Michael Ritchie
Apr 22, 2018 rated it really liked it
Very interesting examination of the current state Hollywood, very much a good news/bad news thing. The good news is that Hollywood is making product that, apparently, people want to see. The bad news is that the big studios have become franchise machines, only interested in making superhero movies or other series films (like Fast and Furious); the movies are so expensive that the profit margins are going down, and audiences are already showing signs of franchise fatigue. Much of the research for ...more
Casey Ryan
Aug 21, 2018 rated it it was amazing
Loved this from cover to cover. A page turner, even though it is non-fiction. Maybe it is because I am such a movie business nerd. STAY AWAY FROM THIS IF YOU LOVE MOVIES. It is a bleak, depressing outlook on what has happened to the movie industry. The themes and overall messages in here were not news to me, but they connected the dots in a meaningful way that confirms my fears that the movie industry is essentially doomed unless you are an Ellison, Amazon/Apple or can make a movie a Chinese aud ...more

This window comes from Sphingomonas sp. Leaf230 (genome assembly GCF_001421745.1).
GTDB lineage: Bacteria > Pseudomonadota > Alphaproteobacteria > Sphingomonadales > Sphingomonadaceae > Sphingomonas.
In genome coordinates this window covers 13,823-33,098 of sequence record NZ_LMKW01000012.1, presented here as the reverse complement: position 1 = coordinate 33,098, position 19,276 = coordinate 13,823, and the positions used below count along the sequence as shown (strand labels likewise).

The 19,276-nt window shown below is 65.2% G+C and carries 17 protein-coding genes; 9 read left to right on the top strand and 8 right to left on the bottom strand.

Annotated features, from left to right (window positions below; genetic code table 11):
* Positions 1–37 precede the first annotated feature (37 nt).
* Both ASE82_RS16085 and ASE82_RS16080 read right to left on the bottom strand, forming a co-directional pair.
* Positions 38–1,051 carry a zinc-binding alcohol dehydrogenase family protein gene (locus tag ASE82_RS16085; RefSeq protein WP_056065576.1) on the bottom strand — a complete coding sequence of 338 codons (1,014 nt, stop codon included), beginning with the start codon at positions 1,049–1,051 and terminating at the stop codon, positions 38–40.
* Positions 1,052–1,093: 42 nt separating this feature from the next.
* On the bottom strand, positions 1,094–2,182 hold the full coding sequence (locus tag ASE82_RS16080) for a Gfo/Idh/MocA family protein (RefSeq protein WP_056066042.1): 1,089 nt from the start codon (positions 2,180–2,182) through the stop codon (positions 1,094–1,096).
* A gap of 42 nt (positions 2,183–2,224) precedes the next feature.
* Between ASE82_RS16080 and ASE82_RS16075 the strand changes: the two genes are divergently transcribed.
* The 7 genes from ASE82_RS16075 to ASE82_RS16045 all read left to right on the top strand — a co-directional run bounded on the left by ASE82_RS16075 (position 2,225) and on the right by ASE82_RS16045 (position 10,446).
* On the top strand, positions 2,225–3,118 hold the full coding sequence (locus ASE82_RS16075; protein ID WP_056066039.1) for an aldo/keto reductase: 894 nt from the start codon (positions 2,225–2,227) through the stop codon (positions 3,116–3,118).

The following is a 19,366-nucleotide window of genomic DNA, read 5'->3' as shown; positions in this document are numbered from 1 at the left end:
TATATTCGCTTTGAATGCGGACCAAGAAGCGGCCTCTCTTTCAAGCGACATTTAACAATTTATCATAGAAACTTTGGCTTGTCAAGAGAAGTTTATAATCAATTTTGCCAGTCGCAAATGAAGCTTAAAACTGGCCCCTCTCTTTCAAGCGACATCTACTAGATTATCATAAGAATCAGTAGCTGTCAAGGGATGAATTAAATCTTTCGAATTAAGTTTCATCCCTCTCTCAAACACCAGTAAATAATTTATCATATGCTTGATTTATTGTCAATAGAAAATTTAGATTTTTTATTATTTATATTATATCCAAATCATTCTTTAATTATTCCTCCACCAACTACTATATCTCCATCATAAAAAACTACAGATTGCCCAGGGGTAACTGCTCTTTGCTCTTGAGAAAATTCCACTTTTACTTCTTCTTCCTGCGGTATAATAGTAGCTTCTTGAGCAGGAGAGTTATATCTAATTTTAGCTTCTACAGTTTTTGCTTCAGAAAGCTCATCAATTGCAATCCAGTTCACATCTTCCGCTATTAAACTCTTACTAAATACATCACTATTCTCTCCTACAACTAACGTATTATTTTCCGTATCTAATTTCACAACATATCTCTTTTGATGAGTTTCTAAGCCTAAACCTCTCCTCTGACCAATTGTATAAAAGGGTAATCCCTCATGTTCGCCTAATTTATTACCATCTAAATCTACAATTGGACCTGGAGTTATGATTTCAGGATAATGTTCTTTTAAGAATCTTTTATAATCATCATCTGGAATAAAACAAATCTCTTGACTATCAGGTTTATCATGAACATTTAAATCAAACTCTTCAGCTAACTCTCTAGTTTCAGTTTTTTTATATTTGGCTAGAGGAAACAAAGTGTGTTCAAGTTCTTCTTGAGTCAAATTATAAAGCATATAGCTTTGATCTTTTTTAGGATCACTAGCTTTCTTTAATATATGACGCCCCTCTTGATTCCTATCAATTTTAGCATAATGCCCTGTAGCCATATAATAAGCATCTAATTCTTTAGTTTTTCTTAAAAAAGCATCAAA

Aug 21, 2018 rated it it was ok
Shelves: a-in-kailua
It's economics stupid! If you have half a brain you know what happened to movies. If not, and you need it explained to you, Than this book is for you. Or if you just don't have time to invest in pop culture to be able to use your brain, but then you probably don't have time to read this book, well it will explain what happened. If any of this is news to you, please do not vote or have children. In a nutshell, the landscape changed with technology. Big budget films need big revenue streams to jus ...more
Jun 12, 2018 rated it it was amazing
This is largely, a Bell's End Shakes Fist at Cloud.

This is basically preaching to the choir of anyone who has disliked and/or bored with all the franchising work that's been happening over the past decade or so. I'm a big fan of Peter Biskind, so this felt like a voice in the void as we await his next book (coming out in September, I believe--although I'm nonplussed about hims disregarding the Weinstein "rumors").

Most of this is not new (although the China angle was a bit enlightening), althou
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Ben Fritz is an editor for the Wall Street Journal. He previously covered the entertainment industry for the Journal, as well as the Los Angeles Times and Variety. A graduate of Swarthmore College, he lives in Los Angeles.